Analysis

Tottenham hold Huddersfield at arm's length to show the Premier League's new normal

Seb Stafford-Bloor was at Wembley to watch Son Heung Min drive Tottenham past Huddersfield.

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The objective for Tottenham on Saturday was simple enough: to keep their Premier League campaign pointing towards a top-four finish and not to let their eyes drift towards the radiant glow of next Wednesday's Champions League's tie with Juventus. No muscle tweaks, no sloppiness, no complacency.

Opta Fact

  • Mauricio Pochettino has reached 100 Premier League wins as a manager in 197 games – the joint-6th quickest alongside Kenny Dalglish. Only Jose Mourinho (142), Alex Ferguson (162), Arsene Wenger (179), Rafa Benitez (181) & Claudio Ranieri (187) reached it in fewer games.

David Wagner's Huddersfield are having a contradictory season. On the one hand, the league table shows this season to have been a success. They were an unlikely playoff champion in 2017 and this year has seen them tussle admirably in a much higher weight class. They've quite rightly earned plenty of goodwill, not least for upending Manchester United and, more recently, a superb win against West Bromwich Albion. The bottom-half is congested enough to create a false sense of security, but they arrived at Wembley with their head well above water.

From another perspective, though, they've often been seen for what they are at this level: losing games with minimal fuss and, occasionally, with an all to meek approach. Conveniently, none of their results better exemplify that than the reverse of this fixture. Back in September Spurs cantered to a 4-0 win, playing expressive and penetrative football, but never having to leave second gear to do so.

Mauricio Pochettino's team began brightly enough. Within ten minutes, Heung Min Son had cut purposefully through the Huddersfield half and, after the ball had been pushed out to the advancing Serge Aurier, Dele Alli just failed to connect inside the six-yard box. Minutes later, the South Korean provided another vivid illustration of the technical gap, shaking his hips on the near touchline and leaving Florent Hadergjonaj in a muddled heap.

Key to Huddersfield staying out of the relegation zone this season has been their capacity to learn on the job. Against Liverpool back in February, they neutered themselves with a far too passive approach, sitting overly-deep and surrendering the ball often. Here though, that experience might have worked against them: Alli caught them playing too high up the field and he opened their defence with a through-ball which sent Son flashing towards goal. A bad patch of form seemingly in the past, he calmly stepped around Jonas Lössl to give Tottenham the lead.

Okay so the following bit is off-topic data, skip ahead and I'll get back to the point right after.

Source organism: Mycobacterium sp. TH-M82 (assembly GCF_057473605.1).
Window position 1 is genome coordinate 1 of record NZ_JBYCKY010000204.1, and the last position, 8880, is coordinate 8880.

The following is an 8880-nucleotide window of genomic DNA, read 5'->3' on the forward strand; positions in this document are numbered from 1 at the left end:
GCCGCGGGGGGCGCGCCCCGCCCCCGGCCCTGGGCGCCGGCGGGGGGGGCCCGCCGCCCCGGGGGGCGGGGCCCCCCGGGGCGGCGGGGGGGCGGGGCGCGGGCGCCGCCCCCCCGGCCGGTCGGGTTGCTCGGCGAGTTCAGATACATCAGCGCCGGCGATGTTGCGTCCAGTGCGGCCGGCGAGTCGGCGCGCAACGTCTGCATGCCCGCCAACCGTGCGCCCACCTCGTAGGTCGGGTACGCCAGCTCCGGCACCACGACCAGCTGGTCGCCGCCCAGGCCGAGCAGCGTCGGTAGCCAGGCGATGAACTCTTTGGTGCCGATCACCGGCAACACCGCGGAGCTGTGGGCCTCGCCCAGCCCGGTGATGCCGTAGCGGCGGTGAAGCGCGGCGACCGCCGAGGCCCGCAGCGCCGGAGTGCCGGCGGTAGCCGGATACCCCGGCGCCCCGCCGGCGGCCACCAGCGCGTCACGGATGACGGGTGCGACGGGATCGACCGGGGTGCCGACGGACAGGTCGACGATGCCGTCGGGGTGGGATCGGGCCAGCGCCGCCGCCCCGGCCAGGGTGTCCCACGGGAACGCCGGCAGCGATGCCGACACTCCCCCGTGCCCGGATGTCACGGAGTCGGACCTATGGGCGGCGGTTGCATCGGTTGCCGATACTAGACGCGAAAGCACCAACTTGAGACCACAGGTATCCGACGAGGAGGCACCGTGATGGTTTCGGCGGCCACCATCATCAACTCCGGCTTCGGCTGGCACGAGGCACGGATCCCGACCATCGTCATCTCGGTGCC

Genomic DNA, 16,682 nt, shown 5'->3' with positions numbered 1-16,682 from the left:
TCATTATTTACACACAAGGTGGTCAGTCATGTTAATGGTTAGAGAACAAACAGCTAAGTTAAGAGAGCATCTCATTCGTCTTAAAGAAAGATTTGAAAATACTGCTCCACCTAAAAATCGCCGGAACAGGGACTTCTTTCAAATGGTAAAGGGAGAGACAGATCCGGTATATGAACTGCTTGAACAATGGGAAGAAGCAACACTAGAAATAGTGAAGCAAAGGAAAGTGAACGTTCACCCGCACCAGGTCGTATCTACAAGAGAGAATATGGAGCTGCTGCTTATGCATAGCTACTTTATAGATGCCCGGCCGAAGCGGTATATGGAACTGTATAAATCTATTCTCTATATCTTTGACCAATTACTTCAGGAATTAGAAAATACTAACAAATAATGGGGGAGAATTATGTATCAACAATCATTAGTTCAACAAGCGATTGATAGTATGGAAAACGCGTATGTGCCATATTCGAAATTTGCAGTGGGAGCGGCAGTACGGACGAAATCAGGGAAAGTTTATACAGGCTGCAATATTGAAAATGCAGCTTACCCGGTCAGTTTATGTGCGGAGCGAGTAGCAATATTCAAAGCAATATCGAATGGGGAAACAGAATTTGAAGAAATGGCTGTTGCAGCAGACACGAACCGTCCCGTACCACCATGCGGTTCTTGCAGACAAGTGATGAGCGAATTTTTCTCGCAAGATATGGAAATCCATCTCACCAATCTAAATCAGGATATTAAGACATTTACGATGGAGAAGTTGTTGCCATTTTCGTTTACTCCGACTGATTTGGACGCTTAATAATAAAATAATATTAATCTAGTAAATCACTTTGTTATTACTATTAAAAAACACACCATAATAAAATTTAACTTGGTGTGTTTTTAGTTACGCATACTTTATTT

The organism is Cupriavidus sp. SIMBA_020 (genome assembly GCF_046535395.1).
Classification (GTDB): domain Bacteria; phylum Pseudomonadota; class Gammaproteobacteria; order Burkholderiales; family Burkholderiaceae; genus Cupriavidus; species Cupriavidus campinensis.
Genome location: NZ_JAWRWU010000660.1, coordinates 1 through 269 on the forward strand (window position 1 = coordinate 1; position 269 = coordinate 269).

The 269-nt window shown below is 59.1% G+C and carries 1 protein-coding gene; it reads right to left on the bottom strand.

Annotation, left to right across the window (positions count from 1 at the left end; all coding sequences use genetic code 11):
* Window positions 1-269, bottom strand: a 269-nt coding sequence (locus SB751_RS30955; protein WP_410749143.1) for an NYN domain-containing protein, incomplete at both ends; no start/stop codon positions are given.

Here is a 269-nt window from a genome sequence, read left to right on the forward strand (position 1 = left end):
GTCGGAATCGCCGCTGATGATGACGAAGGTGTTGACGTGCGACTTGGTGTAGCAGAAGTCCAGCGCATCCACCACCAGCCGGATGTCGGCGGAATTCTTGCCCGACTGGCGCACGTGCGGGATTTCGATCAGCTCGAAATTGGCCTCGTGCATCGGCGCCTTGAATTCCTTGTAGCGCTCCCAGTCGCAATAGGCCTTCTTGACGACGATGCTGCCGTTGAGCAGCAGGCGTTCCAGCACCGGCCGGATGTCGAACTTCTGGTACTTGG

One of the reocurring themes this season has been criticism of clubs who are overly negative, but within that goal lay a reminder of how precarious the balance is between self-preservation and ambition. For many of these overmatched sides, playing too aggressively generally comes at a heavy price. Winning neutral hearts is one thing, winning points quite another.

A further discussion has also concerned the recession of the Premier League's middle class; the thick line which has been drawn between the elite and the rest. Now, it seems that there are teams who contest for the title or the Champions League places and then those who could be relegated. There's very little in between. Huddersfield aren't safe by any means, but they aren't among those in the deepest trouble, either - and yet they share identical frailties with many of the teams above and below them. The Stokes have gone, the Evertons too; this world seems to comprise only of the good teams and the ones who, respectfully, are just waiting to be knocked over by a mightier opponent.

Huddersfield find themselves in the latter category and, for them, this game was over within ten minutes of the second-half beginning. Again, Son would put the ball in the net, but only after a remarkable ball from Harry Kane. Apparently contained near the touchline, he carved a perfect cross around and beyond the visiting defenders, leaving the South Korean free to head home at the far-post. Kane is a near-peerless finisher, but the creative side of his game - in both thought and execution - is broadening all the time.

This was a match of isolated class rather than concentrated excellence and his pass, comfortably, was its highlight.

To give Huddersfield their due, they weren't entirely passive. Shortly before Son made the game safe, Tom Ince drew a fine parry from Hugo Lloris and, a couple of times, a better touch at certain moments might have led to further opportunies. Nevertheless, there was never the slightest suggestion that they would leave Wembley with anything tangible. Tottenham may not have been at their best, but they were never required to be. Whenever the game drifted or Huddersfield built up what might have become a head of steam, Spurs pressed the pedal down and accelerated back out of reach.

A job done for them, then, and a situation handled perfectly well, but maybe the kind of contest which, for whatever reason, is becoming too much of a Premier League staple. Tottenham were pretty good - very much so in patches - but the game's demographics are becoming terribly binary.